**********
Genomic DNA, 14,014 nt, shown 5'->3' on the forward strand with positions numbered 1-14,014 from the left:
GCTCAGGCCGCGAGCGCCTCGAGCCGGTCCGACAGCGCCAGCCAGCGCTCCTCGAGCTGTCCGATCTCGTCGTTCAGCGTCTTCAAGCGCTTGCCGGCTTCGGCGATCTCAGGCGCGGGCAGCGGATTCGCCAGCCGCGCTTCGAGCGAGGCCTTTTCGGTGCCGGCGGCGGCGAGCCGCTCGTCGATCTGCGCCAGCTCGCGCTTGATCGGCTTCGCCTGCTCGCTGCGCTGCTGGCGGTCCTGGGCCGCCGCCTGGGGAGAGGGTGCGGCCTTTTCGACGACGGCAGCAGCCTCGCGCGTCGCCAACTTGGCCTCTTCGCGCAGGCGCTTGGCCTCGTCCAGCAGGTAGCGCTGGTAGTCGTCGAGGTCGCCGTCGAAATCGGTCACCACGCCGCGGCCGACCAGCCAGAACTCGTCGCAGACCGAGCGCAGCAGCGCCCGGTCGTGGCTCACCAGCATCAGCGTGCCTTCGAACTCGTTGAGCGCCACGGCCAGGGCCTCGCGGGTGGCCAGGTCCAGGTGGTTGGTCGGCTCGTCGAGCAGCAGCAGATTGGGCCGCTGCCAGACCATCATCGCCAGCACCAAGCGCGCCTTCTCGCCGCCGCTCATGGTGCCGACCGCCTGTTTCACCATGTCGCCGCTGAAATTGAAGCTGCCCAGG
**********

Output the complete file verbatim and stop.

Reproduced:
Genomic DNA, 14,014 nt, shown 5'->3' on the forward strand with positions numbered 1-14,014 from the left:
GCTCAGGCCGCGAGCGCCTCGAGCCGGTCCGACAGCGCCAGCCAGCGCTCCTCGAGCTGTCCGATCTCGTCGTTCAGCGTCTTCAAGCGCTTGCCGGCTTCGGCGATCTCAGGCGCGGGCAGCGGATTCGCCAGCCGCGCTTCGAGCGAGGCCTTTTCGGTGCCGGCGGCGGCGAGCCGCTCGTCGATCTGCGCCAGCTCGCGCTTGATCGGCTTCGCCTGCTCGCTGCGCTGCTGGCGGTCCTGGGCCGCCGCCTGGGGAGAGGGTGCGGCCTTTTCGACGACGGCAGCAGCCTCGCGCGTCGCCAACTTGGCCTCTTCGCGCAGGCGCTTGGCCTCGTCCAGCAGGTAGCGCTGGTAGTCGTCGAGGTCGCCGTCGAAATCGGTCACCACGCCGCGGCCGACCAGCCAGAACTCGTCGCAGACCGAGCGCAGCAGCGCCCGGTCGTGGCTCACCAGCATCAGCGTGCCTTCGAACTCGTTGAGCGCCACGGCCAGGGCCTCGCGGGTGGCCAGGTCCAGGTGGTTGGTCGGCTCGTCGAGCAGCAGCAGATTGGGCCGCTGCCAGACCATCATCGCCAGCACCAAGCGCGCCTTCTCGCCGCCGCTCATGGTGCCGACCGCCTGTTTCACCATGTCGCCGCTGAAATTGAAGCTGCCCAGG